Director, Alex Flores
Juarez is a feature length documentary that shows the theories found by
family members of the victims, forensics, journalists, artists and activists
in Mexico, questioning why the federal government hasn’t intensified
its interest to thoroughly investigate the brutal murders of over 460
women in Ciudad Juarez, Chihuahua.
Juarez exposes the high levels of corruption and violence in Mexico, which
have led to increasing violence and murders against women. Also, the documentary
shows several interviews to the children of some of the murdered women
of Juarez. They are the other victims of the femicide.
There was an article in the Toronto Star, written
by Linda Diebel, back in February of 2006 that really touched Alex and
inspired her to do a film about the murdered women of Juarez. At that
point she called and told me about the article and her idea. We got together
and after reading the article and talking about the situation in Juarez,
decided that we absolutely had to make a documentary about femicide together,
and it would be called Juarez.
The more we researched the murders of women in Juarez, the more compelled
we felt to tell their stories and that of their children, who are the
other victims of these horrible crimes. We also decided that we wanted
to interview some of these children and their grandmothers, who are the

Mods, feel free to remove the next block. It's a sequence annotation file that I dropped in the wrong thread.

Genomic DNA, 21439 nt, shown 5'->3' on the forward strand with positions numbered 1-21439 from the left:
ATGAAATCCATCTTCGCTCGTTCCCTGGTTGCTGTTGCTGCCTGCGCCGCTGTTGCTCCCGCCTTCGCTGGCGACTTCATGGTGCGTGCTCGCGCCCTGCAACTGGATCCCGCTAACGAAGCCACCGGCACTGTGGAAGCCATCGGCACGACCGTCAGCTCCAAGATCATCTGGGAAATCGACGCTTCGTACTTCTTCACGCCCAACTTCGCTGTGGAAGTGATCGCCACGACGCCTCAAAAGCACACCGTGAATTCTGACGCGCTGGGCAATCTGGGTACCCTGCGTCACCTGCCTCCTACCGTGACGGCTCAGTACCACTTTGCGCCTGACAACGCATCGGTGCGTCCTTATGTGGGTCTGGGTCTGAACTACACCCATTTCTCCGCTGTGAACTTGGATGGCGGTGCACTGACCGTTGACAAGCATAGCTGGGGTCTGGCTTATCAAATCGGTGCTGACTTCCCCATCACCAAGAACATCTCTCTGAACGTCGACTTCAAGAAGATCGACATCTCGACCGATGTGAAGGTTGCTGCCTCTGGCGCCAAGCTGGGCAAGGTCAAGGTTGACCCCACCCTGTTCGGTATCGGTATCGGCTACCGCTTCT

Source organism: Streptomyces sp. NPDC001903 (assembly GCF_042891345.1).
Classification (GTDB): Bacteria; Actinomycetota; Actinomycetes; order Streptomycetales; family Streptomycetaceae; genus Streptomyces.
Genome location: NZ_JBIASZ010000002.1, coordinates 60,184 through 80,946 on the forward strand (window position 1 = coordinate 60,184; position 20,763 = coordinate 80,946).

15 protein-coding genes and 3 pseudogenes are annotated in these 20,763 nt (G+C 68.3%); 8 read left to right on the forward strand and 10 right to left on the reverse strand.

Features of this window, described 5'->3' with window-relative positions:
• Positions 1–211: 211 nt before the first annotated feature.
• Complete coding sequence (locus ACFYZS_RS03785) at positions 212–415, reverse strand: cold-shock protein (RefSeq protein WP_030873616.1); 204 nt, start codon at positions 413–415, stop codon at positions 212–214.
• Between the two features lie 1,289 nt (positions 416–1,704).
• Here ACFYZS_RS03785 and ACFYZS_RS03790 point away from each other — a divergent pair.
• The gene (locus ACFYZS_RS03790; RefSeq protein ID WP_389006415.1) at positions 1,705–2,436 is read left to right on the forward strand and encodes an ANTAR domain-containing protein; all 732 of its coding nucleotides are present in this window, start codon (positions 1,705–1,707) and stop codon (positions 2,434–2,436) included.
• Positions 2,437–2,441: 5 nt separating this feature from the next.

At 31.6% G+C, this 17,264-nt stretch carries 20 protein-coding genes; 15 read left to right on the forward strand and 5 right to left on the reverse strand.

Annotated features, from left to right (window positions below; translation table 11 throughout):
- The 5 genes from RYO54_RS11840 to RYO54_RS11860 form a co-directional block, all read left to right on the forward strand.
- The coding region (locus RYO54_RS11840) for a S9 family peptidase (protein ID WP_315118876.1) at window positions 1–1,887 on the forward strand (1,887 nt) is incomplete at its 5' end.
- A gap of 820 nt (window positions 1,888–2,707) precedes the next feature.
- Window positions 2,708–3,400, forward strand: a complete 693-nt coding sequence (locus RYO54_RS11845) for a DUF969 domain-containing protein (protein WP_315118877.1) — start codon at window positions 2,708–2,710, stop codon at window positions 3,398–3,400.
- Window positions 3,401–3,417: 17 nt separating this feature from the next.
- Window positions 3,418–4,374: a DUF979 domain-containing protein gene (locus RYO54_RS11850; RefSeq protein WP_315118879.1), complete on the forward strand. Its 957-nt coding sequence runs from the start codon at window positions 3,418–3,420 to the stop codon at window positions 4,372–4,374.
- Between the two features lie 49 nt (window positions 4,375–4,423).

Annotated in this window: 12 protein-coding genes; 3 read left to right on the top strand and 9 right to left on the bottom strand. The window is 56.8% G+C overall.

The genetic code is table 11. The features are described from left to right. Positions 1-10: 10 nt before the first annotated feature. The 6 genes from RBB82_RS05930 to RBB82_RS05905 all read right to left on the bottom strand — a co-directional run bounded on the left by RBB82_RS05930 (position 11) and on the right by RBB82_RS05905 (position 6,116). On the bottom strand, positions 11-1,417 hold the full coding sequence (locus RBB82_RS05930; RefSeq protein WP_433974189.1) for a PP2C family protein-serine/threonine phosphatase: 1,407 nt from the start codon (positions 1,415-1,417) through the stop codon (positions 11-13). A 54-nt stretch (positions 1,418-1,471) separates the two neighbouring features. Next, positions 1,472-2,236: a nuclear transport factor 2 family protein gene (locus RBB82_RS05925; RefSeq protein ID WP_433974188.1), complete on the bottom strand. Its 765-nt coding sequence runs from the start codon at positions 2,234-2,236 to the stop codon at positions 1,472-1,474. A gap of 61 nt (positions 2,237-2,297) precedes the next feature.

ones now struggling to care for them with little or no assistance from
We began our research and received a lot of support from Marisela Ortiz,
one of the founders of the non-profit organization Nuestras Hijas de Regreso
a Casa that helps the children and families of the murdered women of Juarez.
We also received a lot of support from other women activists, artists
and journalists such as Diana Washington Valdez and a Forensic Specialist,
Oscar Maynez. By April 2006, we had our script ready and began independently
raising funds to be able to raise the money to shoot our documentary.
This meant organizing two fundraiser dinners, including a silent art auction,
and sending countless emails to friends, family and contacts asking for
donations towards the documentary.
Once we had successfully raised the necessary funds, we were able to travel
to Mexico and shoot on location in Ciudad Juarez and Mexico City during
3 weeks in late July and August 2006.
While we were in Ciudad Juarez, we were always assisted and guided by
the two amazing women Marisela and Maite. They were essential in providing
us with information and setting up interviews with the children and their
grandmothers. They all welcomed us into their homes and were open to all
our questions. We are extremely grateful for their generosity and touched
by their courageous hearts.
Our documentary Juarez has truly been a labor of love and dedication.
We have independently produced and filmed this feature length documentary,
and we feel proud to have been able to contribute a deeper insight into
the femicide in Ciudad Juarez as well as obtain testimonies from prominent
Mexican women about the brutal violence against women in Mexico and the
government corruption that continues to perpetuate violence and injustice.
As women and filmmakers, we truly hope that our documentary will raise
more awareness about the subject of femicide and violence against women.
We also hope that it motivates people to get involved in learning more
about these issues, to take action to stop and prevent any form of violence
or discrimination against women and to promote justice and equality not
only in Mexico but in all societies of the world.
Alex Flores and Lorena Vassolo